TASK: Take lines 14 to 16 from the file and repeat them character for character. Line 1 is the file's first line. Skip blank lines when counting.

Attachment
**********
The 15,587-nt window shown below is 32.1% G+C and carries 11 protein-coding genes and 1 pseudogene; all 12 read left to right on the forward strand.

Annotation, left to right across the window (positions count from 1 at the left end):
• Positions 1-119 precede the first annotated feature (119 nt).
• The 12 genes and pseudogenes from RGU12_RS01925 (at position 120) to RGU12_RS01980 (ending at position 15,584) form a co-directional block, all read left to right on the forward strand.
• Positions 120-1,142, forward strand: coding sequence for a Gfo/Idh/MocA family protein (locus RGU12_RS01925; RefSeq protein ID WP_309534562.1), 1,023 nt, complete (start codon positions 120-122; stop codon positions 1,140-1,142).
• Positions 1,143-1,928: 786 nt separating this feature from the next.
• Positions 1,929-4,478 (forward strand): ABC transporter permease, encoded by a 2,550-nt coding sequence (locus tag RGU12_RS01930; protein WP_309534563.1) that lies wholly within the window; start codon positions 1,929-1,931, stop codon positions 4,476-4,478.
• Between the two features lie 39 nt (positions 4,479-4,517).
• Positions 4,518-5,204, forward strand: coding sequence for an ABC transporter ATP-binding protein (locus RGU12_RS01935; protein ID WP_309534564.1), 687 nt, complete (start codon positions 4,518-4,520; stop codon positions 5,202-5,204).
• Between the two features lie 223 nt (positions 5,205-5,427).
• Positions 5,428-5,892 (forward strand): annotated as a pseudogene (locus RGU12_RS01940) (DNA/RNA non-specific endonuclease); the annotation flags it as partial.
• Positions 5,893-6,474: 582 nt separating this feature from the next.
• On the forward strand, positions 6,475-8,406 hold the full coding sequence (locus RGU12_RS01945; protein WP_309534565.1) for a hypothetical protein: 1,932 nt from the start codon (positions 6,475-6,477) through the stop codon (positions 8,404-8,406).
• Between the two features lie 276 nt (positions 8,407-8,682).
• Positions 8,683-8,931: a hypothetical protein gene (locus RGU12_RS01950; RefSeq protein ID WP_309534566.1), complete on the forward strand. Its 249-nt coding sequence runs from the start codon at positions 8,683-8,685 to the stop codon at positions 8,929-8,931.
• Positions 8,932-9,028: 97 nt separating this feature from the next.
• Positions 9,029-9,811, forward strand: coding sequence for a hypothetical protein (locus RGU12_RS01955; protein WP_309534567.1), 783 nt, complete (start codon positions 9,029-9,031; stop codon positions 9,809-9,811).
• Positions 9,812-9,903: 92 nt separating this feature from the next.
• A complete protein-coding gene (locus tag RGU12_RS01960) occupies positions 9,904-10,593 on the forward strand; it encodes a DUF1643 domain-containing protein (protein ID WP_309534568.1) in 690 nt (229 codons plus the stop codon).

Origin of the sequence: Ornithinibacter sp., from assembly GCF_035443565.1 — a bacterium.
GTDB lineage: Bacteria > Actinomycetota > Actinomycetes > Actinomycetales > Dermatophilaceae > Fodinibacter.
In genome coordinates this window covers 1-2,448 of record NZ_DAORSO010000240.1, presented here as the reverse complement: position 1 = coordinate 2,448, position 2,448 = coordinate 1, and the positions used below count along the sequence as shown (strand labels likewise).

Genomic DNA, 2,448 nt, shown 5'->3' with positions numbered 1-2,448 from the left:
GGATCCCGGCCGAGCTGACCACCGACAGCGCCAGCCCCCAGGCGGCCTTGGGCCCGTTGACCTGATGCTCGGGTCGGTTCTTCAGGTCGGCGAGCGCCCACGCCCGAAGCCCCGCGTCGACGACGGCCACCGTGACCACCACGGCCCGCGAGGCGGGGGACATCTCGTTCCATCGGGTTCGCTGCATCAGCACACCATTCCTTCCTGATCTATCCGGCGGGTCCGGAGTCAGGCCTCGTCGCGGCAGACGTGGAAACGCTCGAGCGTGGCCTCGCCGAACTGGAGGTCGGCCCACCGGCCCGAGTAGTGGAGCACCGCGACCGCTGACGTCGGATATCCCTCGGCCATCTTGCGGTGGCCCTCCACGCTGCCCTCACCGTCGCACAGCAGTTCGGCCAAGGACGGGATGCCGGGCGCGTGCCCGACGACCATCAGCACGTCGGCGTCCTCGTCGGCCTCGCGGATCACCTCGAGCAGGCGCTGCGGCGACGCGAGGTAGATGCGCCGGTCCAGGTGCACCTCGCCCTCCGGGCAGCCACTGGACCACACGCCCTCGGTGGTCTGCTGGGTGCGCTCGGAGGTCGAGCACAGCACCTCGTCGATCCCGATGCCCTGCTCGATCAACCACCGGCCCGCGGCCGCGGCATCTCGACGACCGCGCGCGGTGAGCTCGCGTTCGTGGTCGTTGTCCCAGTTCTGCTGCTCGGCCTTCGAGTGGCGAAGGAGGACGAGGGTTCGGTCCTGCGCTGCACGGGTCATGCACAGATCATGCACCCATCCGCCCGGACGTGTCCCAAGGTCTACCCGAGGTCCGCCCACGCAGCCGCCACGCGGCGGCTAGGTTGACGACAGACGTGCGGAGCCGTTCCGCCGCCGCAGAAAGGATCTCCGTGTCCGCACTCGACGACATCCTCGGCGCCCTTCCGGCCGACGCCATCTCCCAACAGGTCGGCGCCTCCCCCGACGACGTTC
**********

• Between the two features lie 276 nt (positions 8,407-8,682).
• Positions 8,683-8,931: a hypothetical protein gene (locus RGU12_RS01950; RefSeq protein ID WP_309534566.1), complete on the forward strand. Its 249-nt coding sequence runs from the start codon at positions 8,683-8,685 to the stop codon at positions 8,929-8,931.
• Positions 8,932-9,028: 97 nt separating this feature from the next.